Steve Clemons, a commentator for The Atlantic, as the Player King from Hamlet, rocks what appears to be a bishop’s mitre while playing handsies with the lovely Dana Bash (of CNN fame) as the Player Queen. He also appears to be attempting to interest her in his legs, but that’s another story.
Romeo (Rep. Brendan Boyle) and Juliet (Melissa Fitzgerald, The West Wing, Advancing Justice National Association of Drug Court Professionals) have become a social media sensation after, by their own account, turning their terrible life choices into the world’s greatest love story. Rep. Eleanor Holmes Norton (D-DC) raised a cheer as Beatrice, who has embraced the left and become a fan of Rachel Maddow. Virginia Congressman Gerry Connolly plays Benedick, who has espoused Tucker Carlson bowties and looks forward to appearing on Hannity. Their courtship, predictably, is as rocky as ever.
What would a Congressional play be without an investigation? Our capable Investigators are The Hill’s Bob Cusack (Investigator One) and Rep. Darrell Issa (Investigator Two). They display Joe Friday-like dedication in their zeal to find out the truth. Later we hear from Investigator Three (Kelly Jane Torrance, the Weekly Standard) who, while late to the party, has her own contribution to make to the festivities.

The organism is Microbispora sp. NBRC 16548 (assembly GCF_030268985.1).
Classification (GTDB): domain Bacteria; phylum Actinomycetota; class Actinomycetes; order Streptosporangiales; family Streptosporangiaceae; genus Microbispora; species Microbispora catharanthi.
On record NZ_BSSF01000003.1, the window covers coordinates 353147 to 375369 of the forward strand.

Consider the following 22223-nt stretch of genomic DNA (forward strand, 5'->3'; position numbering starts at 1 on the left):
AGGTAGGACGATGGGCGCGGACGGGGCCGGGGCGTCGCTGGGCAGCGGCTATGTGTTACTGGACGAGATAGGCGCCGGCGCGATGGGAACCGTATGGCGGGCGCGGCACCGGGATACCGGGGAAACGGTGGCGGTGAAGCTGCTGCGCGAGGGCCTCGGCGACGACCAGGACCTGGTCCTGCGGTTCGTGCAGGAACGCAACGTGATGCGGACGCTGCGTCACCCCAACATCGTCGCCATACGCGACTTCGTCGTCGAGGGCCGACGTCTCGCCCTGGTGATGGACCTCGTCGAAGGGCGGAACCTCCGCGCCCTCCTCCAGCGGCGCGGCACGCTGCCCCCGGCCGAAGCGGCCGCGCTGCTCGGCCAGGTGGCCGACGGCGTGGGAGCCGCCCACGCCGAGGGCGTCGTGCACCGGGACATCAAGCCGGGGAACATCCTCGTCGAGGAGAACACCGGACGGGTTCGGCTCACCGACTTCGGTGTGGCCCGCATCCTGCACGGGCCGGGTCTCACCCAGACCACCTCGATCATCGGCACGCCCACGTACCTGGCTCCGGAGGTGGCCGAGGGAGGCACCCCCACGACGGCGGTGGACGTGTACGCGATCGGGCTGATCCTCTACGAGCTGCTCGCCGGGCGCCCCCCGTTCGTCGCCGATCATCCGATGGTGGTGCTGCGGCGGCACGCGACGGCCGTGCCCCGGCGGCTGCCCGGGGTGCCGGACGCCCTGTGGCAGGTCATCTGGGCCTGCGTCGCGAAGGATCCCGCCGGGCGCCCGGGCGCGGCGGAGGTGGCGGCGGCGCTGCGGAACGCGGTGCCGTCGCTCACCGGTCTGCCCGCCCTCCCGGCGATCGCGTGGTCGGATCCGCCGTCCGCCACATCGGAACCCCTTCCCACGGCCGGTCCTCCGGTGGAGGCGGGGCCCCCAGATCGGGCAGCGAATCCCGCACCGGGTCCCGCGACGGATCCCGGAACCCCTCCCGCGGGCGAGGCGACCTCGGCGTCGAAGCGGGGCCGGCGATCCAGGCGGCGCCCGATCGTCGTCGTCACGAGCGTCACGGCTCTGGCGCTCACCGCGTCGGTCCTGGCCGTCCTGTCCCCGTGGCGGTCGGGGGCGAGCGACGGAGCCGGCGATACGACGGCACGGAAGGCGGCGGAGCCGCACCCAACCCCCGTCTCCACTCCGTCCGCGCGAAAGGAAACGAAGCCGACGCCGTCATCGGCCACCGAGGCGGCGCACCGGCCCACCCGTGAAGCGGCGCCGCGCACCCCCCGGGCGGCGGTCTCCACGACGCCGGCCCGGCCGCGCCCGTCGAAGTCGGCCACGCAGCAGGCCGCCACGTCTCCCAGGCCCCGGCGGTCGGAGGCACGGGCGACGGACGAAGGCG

Inside jokes abounded and most of them worked. Some I didn’t get, not being a policy wonk (Project Veritas, I’m looking at you!). Memorable lines included “Sign your NDAs on the way out!”, “Salaries are for the 1 percent” (do they need salaries?), “Madam’s Organ (I mean Adams Morgan)” and my personal favorite, “The deep state chem trails that made the frogs gay.”
Someone with a great sense of humor, possibly the cast, raided the STC costume shop. Robes were de rigueur, and they came with a fetching variety of hats and accessories. There were times when I thought I was watching the Three Wise Men. Romeo for some inexplicable reason wore a Shriner’s hat. Beatrice wore what looked like a turban.